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Economy | Time: May 20 2020 2:18PM
Connecting Europe and China amid pandemic
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Some 105 Lufthansa flights per week between Germany and China are taking to the skies carrying vital supplies amid the pandemic battle, said a senior executive with Lufthansa Cargo.

"The number shows the importance of air cargo in keeping China and Europe connected in these critical times," said J. Florian Pfaff, vice-president of Asia-Pacific for Lufthansa Cargo.

Government authorities and aviation players are joining hands in the air cargo business worldwide. "We feel a high responsibility in maintaining supply chains for both global health and world trade to help weather the current crisis," Pfaff told Xinhua News Agency.

Air cargo services are now more important than ever before, and China is making persistent and comprehensive efforts to facilitate global air cargo exchanges.

Civil aviation authorities of China have continuously introduced encouraging policies, guidance and "green channels" to facilitate airlines in their cargo missions to help fight the COVID-19 pandemic.

"We are glad we can play our part in ensuring the worldwide flow of relief goods like masks and other protective equipment," Pfaff said.

The COVID-19 pandemic has triggered surging demand for air cargo transport in global markets. It is primarily driven by the immediate need for emergency medical supplies and other vital supplies.

To meet this demand, Lufthansa has deployed all Lufthansa Cargo freighters to take to the skies. It is also utilizing 25 passenger aircraft of other airlines under the Lufthansa Group to carry cargo.

To ensure more space is available for freight, they removed seats in some of these aircraft.

Due to continued strong demand, the number of passenger planes operating as freighters may even rise in the coming weeks, Pfaff added.

In February, Lufthansa Cargo worked round the clock to deliver much-needed masks and protective equipment to China.

"Now, it is the other way around. We are helping to serve our home market and Europe, delivering medical goods like masks and gloves from China," he said.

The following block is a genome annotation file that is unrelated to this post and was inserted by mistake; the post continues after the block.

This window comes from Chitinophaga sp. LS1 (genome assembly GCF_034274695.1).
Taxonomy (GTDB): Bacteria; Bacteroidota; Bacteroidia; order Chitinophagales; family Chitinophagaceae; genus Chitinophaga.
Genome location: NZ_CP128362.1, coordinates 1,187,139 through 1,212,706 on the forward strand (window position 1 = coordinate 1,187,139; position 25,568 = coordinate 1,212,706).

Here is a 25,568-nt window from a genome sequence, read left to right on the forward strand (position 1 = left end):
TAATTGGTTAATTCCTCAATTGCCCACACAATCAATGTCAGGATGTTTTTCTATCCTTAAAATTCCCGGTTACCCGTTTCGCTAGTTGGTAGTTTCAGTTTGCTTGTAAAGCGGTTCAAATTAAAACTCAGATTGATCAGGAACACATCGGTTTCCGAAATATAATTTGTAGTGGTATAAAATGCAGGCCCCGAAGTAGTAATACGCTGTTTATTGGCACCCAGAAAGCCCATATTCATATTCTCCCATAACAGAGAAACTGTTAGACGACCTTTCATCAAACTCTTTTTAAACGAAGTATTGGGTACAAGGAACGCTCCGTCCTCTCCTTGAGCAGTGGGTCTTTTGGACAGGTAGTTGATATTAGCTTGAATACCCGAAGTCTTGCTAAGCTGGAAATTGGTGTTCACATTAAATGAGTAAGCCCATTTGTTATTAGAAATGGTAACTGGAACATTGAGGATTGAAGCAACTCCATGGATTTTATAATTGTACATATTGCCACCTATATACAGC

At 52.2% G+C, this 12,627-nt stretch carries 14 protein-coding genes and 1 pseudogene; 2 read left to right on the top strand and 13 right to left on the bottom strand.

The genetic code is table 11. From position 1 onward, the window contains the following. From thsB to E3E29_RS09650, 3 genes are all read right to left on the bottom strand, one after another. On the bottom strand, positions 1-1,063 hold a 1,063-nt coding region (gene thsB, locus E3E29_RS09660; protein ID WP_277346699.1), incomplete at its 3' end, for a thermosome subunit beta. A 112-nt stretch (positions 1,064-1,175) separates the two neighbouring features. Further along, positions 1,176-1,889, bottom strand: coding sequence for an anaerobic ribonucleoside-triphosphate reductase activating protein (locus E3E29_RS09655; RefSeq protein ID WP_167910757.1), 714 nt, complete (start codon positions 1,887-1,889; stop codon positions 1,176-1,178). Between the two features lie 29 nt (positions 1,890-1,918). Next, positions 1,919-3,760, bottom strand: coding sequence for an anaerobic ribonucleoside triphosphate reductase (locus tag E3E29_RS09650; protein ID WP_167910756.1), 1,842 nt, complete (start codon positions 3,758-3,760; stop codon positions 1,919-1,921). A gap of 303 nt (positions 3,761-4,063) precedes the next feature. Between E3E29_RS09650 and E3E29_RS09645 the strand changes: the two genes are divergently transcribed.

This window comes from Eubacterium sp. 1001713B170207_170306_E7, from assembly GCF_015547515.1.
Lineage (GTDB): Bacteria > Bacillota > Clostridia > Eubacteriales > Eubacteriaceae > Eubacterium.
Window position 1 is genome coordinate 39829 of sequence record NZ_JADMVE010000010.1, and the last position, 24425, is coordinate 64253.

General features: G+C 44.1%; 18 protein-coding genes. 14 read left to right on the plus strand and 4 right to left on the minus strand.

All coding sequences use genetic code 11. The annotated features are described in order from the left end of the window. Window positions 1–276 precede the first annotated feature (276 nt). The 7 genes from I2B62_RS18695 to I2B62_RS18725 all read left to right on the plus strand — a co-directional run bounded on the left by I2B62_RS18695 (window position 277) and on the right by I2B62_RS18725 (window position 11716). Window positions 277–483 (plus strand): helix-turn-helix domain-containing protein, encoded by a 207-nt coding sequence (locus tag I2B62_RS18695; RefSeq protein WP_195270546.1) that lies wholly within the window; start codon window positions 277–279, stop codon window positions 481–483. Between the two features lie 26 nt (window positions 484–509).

Normally, Lufthansa Cargo deploys 25 percent of its freighter capacity to the Chinese market. Currently, as passenger aircraft are used as freighters, its market share here has increased to about 30 percent.

This translates into a staggering 105 flights per week to and from Shanghai, Beijing and Nanjing, Jiangsu province, to provide much-needed medical supplies for European countries, Pfaff said.

Under normal conditions, Lufthansa Cargo enjoys a market share of around 12 percent for air cargo shipped between Europe and China, and 25 percent between Germany and China.

As of the end of April, Lufthansa had carried a total of more than 1,900 metric tons of vital supplies between Germany and China, among which 1,300 tons were sent by passenger aircraft being utilized as freighters, and more than 600 tons on its regular freighters.

Between March 23 and April 19 alone, Lufthansa cargo flights carried around 200 million masks.

Air transport remains the fastest means of transportation to ship goods around the globe. "Regardless of there being a crisis or not, air cargo will always provide value for its customers," Pfaff said. "In this context, China is and will remain one of our most important world markets."

In the current situation, Lufthansa Cargo will continuously carry protective equipment by using both freighters and passenger aircraft to ensure a steady flow of much-needed supplies from China to Europe.

To enhance its role in the Chinese market, the German carrier is committed to better serving its Chinese customers.

" (We achieve this by) bringing capacity back as soon as possible, providing the best service, offering the best products and having the best people on board," Pfaff added.

Source: China daily
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